Home and Community Care Digest
Method: First, a systematic review of the health services and homecare research literature was conducted. Second, semi-structured interviews (n=9) were conducted with researchers involved in 8 homecare studies in Ontario. Sampling methodology was non-random, and was designed to capture a range of hospital and university affiliated studies (2 randomized control trials, 1 randomized crossover trial, 5 descriptive or observational).
Findings: Between 5% and 70% of homecare patients refused to participate in the 8 studies. Strong patient preference for either home or hospital care was found to be one of the strongest barriers to recruiting participants to randomized control trials, and 37% to 100% of subjects refused to participate after being randomized to the hospital- rather than homesetting. This was noted particularly among studies involving paediatric and geriatric populations, where family members of patients were involved in the decision to participate.
Breakdown in the referral process from hospital and homecare agency staff to researchers was another major factor. Problems included: the failure of homecare agency staff to contact as many as 46% of potential participants; selective bias in not contacting difficult clients to participate; large time lapses between initial contact with participants by homecare agencies and subsequent follow-up by researchers. Financial and labour cutbacks among homecare agencies that had offered in-kind services was another area of concern, and two agencies withdrew from projects due to lack of resources.
Other recruitment problems unique to homecare research included: fear by women and elderly homecare recipients of strangers entering their homes; non-participation by subjects after the clinical component of care was complete; a reluctance by potential participants to allow their homes to be sites of research; differing expectations between academics and homecare agencies on the roles and responsibilities involved in partnering; and high caregiver burden. Identified solutions ranged from: relaxing or altering study design; using media and outreach recruitment strategies; hiring dedicated recruiters; and financial remuneration for homecare agencies to cover costs.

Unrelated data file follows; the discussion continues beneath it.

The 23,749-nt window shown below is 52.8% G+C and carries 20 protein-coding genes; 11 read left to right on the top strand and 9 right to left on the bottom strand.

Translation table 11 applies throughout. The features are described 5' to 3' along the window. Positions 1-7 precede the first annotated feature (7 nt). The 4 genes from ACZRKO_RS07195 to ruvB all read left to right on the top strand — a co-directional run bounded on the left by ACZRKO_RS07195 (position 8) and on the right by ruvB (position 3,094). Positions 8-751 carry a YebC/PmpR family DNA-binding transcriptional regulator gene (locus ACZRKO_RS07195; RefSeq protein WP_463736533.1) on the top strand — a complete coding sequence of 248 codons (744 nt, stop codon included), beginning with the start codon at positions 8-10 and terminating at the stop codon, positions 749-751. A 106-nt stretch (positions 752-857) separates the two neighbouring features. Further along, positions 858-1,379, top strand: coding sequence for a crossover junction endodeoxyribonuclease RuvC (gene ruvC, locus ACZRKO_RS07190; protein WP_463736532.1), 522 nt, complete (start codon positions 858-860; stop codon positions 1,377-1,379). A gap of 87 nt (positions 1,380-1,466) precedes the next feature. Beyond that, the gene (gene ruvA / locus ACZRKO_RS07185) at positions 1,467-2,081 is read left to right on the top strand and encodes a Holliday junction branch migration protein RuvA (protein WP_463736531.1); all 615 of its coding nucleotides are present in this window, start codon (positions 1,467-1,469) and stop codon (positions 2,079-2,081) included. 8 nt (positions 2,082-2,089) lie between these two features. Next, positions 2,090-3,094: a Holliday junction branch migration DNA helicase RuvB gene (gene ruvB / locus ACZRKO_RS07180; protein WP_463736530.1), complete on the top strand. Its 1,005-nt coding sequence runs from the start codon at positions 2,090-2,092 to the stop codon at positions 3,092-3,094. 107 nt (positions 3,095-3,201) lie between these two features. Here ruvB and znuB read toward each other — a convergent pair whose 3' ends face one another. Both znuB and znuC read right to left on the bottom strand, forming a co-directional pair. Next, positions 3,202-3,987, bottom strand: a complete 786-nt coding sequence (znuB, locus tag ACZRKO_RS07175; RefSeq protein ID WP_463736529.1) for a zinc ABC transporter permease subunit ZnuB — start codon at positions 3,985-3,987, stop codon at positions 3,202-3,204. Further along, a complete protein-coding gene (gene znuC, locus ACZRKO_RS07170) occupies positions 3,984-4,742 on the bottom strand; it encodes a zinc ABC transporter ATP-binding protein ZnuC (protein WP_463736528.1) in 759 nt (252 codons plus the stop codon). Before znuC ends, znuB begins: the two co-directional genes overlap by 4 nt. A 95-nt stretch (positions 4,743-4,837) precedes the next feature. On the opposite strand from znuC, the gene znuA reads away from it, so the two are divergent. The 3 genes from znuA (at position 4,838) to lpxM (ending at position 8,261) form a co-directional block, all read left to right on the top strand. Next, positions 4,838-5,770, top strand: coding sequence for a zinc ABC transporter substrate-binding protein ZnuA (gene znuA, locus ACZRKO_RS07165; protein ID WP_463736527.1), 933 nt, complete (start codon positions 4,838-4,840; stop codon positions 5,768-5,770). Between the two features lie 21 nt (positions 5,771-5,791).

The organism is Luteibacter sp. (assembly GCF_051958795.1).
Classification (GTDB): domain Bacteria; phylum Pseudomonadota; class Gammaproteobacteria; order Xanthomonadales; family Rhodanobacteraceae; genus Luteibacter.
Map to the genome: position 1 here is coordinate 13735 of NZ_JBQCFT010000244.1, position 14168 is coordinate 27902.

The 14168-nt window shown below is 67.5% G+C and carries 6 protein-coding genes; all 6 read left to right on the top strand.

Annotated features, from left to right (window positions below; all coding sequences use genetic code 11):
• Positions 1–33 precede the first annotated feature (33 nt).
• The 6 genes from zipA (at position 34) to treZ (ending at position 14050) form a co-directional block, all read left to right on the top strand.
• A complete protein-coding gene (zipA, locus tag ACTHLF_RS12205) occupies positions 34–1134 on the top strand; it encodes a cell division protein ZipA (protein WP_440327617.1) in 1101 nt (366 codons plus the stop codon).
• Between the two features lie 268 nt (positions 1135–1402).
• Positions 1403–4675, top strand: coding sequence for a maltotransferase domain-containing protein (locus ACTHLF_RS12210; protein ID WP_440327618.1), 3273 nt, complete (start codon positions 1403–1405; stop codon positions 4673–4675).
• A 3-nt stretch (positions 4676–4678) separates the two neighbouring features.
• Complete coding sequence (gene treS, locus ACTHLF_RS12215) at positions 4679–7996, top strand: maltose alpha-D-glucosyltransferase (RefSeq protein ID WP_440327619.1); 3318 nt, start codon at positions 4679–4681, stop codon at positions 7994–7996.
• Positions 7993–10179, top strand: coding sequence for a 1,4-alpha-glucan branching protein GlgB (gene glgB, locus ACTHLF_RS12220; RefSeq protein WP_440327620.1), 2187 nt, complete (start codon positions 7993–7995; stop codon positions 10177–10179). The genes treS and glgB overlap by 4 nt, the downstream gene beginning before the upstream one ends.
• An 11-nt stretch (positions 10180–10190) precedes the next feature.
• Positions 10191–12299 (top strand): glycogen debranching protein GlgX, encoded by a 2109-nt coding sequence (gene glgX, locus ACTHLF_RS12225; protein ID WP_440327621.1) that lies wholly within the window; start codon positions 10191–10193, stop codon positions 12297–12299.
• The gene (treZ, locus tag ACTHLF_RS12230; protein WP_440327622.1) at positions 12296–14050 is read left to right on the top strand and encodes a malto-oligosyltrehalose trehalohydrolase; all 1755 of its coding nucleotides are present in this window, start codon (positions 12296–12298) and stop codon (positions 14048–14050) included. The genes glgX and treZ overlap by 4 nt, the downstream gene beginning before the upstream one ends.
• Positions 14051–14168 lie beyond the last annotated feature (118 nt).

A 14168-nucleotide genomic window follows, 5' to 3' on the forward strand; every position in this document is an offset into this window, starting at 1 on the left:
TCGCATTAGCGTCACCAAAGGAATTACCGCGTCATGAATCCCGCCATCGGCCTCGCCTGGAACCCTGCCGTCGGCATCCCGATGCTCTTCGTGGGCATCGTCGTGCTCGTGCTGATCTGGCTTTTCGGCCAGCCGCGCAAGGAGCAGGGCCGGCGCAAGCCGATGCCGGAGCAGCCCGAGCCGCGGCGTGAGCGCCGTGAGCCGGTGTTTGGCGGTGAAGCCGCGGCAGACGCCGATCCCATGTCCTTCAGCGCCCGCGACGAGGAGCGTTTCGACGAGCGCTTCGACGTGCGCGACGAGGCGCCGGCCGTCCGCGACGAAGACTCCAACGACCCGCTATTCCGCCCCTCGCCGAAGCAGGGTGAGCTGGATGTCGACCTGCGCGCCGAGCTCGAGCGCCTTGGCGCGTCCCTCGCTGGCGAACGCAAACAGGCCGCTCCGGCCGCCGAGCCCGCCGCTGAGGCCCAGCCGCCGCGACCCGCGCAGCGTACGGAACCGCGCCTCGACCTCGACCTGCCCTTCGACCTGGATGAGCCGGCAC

Conclusions: Current privacy legislation precludes home care researchers from using information sources, such as the CCAC provincial database, to recruit subjects. Researchers in the homecare sector continue to rely on hospital staff and homecare agencies as recruitment intermediaries for the foreseeable future. When planning recruitment, academic researchers must recognize the unique challenges to full participation faced by homecare agencies and sector partners, including scarce financial and labour resources. To undertake research, all stakeholders in research projects (academics and home care partners) should be involved in project design with clearly articulated roles and responsibilities pertaining to recruitment.
Reference: Miller KL, McKeever P, Coyte PC. Recruitment issues in healthcare research: the situation in home care. Health and Social Care in the Community 2003; 11(2): 111-123.
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